- Last Updated on 05:01 PM 09/25/12
- BY Tiffany Hudson
After months of discussion, the YMCA merger has been put on hold. Back in July, members of the South Boston-Halifax YMCA had an opportunity to cast their votes on the merger of the Hamilton Boulevard YMCA with the two in Mecklenburg County during a town hall meeting held at the South Boston Y.
But on Tuesday, efforts to consolidate the three YMCAs, including the ones located in South Boston-Halifax, Chase City and Clarksville, were halted.
According to South Boston/Halifax County YMCA CEO Marcus Hargrave, speaking on behalf of the consolidation task force comprised of five volunteers, more time is necessary before moving forward with the consolidation of the Halifax County and Mecklenburg County YMCAs.
The task force consisted of F. Miller Ruff, chief volunteer officer for the Mecklenburg Y; Frank Lee, chief volunteer officer for the South Boston Halifax County Y; Doris Hester; Mark Thackston; and Phil Hammond.
“Our communities are too hesitant to engage until certain hurdles can be overcome,” said Hargrave.
Since being here in Southside Virginia, the current administration at the YMCA of South Boston/Halifax County has experienced numerous successes around youth development and community engagement, he said.
The impact in Halifax County led to other communities asking the local Y to duplicate these services in South Hill, Clarksville and Chase City.
Management contracts were entered into to provide administrative oversight and program implementation, the Y CEO explained.
At the Mecklenburg County YMCA, Hargrave said administration worked with the existing volunteers and staff to enable the Y to formulate a path forward to address the lack of accurate financial reporting, declining membership, absence of community support, lack of a financial assistance program and focus more on youth development.
“The action plan executed included foreseen challenges such as the inability to meet staff payroll and the need for numerous civic group and government presentations to inform the community of the challenges faced by the YMCA,” Hargrave said.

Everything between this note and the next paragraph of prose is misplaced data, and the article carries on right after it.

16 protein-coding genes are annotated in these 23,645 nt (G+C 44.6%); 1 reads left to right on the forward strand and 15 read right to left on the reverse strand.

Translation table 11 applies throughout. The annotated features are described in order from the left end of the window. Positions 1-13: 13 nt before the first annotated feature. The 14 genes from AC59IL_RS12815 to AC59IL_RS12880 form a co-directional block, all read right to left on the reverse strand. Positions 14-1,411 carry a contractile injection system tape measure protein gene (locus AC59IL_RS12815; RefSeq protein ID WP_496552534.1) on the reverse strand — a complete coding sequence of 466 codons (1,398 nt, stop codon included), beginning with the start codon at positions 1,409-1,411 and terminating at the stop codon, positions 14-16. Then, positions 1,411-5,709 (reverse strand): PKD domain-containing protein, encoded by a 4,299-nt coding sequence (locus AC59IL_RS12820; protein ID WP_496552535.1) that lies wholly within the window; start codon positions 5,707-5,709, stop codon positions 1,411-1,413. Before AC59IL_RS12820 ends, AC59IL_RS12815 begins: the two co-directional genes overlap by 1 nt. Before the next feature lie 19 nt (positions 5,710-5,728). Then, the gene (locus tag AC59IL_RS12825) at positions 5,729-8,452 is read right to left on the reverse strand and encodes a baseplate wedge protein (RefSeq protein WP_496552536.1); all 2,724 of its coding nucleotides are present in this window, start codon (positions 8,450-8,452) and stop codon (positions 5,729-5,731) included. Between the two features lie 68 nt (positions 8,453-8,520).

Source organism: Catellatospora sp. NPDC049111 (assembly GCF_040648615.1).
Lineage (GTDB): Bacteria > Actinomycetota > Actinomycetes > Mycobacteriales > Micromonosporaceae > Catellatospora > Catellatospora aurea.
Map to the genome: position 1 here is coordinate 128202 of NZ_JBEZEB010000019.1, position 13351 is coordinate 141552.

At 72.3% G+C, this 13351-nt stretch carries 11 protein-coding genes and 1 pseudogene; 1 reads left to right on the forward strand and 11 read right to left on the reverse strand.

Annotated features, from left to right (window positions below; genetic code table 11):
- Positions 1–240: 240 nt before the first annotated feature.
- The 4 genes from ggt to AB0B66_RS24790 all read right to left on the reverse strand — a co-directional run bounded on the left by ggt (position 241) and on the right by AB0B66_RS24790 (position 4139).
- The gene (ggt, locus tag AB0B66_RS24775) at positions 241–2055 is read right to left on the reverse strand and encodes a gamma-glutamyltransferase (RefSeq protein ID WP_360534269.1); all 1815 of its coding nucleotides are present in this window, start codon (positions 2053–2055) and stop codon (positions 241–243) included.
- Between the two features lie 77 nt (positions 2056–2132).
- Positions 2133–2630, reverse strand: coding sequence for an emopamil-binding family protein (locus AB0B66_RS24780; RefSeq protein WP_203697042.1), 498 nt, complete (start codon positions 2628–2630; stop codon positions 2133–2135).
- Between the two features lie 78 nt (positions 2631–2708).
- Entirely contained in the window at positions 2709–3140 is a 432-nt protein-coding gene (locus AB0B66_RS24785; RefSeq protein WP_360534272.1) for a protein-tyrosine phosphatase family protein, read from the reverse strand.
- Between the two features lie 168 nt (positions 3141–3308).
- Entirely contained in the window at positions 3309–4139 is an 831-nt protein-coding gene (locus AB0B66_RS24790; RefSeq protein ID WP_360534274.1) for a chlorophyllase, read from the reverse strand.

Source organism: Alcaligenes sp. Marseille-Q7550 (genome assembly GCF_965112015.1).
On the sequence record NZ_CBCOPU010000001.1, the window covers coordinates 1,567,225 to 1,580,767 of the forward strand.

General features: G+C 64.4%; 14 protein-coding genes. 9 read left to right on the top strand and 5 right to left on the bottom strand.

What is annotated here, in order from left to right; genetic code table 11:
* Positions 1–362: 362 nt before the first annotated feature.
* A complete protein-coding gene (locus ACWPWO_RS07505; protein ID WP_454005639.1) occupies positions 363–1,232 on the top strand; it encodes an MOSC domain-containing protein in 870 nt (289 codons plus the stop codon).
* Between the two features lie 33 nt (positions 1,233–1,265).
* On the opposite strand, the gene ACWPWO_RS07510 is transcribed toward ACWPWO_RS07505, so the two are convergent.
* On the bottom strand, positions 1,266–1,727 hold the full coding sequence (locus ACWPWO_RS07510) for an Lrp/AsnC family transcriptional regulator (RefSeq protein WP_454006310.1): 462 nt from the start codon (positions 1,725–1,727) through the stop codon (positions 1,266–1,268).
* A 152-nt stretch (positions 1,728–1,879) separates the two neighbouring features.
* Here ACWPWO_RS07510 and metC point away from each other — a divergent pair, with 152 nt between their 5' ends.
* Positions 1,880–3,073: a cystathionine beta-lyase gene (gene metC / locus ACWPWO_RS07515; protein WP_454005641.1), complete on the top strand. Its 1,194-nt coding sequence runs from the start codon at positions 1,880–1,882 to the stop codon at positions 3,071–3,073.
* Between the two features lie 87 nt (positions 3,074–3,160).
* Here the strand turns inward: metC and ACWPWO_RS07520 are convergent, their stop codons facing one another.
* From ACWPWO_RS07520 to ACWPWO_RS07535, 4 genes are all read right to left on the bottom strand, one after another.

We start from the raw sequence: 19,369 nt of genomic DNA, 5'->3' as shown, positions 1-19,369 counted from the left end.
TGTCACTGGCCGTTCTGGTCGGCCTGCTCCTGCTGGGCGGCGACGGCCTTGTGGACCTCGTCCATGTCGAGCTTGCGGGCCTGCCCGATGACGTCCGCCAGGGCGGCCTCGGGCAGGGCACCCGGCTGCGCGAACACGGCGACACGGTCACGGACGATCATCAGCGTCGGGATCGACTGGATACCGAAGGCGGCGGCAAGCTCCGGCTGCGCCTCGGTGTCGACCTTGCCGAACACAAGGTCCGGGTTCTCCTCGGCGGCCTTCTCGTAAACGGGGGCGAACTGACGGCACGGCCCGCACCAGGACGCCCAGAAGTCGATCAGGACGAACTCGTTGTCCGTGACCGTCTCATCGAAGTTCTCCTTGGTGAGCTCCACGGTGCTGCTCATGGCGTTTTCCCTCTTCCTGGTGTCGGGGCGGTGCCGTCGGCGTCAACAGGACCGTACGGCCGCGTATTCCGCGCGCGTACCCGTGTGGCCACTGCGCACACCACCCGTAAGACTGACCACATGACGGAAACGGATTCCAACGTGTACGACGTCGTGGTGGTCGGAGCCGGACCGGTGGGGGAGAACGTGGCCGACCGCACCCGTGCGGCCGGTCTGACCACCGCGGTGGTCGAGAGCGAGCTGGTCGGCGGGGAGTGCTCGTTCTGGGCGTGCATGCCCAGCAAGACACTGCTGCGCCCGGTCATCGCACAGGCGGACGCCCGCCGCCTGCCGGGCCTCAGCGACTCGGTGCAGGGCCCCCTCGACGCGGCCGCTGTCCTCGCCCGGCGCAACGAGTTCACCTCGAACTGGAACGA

“Fortunately, the YMCA of South Boston/Halifax County was able to financially support the Mecklenburg County YMCA during these turbulent times and by designating more staff hours than previously discussed,” he said.
Presently, the Mecklenburg County YMCA is a healthy organization, thanks in part to the work of numerous staff and volunteers. All of the work done by these volunteers, board members, staff and YUSA resources point toward consolidating as the best solution for sustaining these organizations, said Hargrave.
“Now, even after unprecedented successes at the Mecklenburg County YMCA, we are left with a divisive situation threatening key relationships in both counties. It’s a very odd place to be considering both have benefited from this collaboration, and the majority of individuals want to see this relationship deepen,” he added.
For nearly a year, the board members of the YMCAs in South Boston, Chase City and Clarksville have “looked at ways to strengthen the program that they already have,” according to Hargrave.
“The YMCA is dedicated to impacting youth, social response and proud to open its doors to anybody and plans to sustain for years to come,” he added.
The YMCA focuses on increasing youth development and practices a family wellness initiative.
Earlier this summer, Hargrave said the Y had worked together to coordinate efforts and share resources to expand on staff’s existing roles in order to provide the community with more opportunities.
Currently, members of the YMCA have the option of purchasing a dual membership; which allows them to use all three locations. The board members were looking into doing away with this dual membership.
The general membership fee would allow the same benefits as a dual membership, and the membership price, if consolidated, had been scheduled to remain the same, according to Hargrave.
In South Boston, a family membership costs $46 a month, and an adult membership costs $31 a month.
Family membership costs $35 per month, and adult membership costs $25 in Clarksville.
However, Hargrave said Tuesday the controversy surrounding the proposed merger has made him question whether it is worth it. “Should the minority overrule the majority? Should the majority determine the outcome and deal with the potential fallout?” he asked.
Hargrave maintains the most important thing is for the YMCAs to remain a key asset in both communities now and in the future.
“For this reason, we believe it is in the best interest of the members of the YMCA to revisit the consolidation process at a later time,” explained Hargrave.
In moving forward, the Y CEO said the Mecklenburg County YMCA must decide whether it wants to remain a YMCA or be a community center, hire a CEO themselves, or request the services of the YMCA of the USA for a CEO search process.
But as of Dec. 31, the YMCA of South Boston/Halifax County will no longer be able to provide consultation services, he said.
“Both YMCA boards of directors wish each other well. The consolidation process revealed information that will be helpful to both. Utilizing this information will hopefully assist in programs designed for youth development, healthy living and social responsibility,” Hargrave added.
“A lot of time, effort and prayer got us to this point…we hope it will be reconsidered in the future,” he concluded.
Although no timetable has been set on when to readdress the consolidation, Hargrave said he believes that as time passes, they will be able to move forward.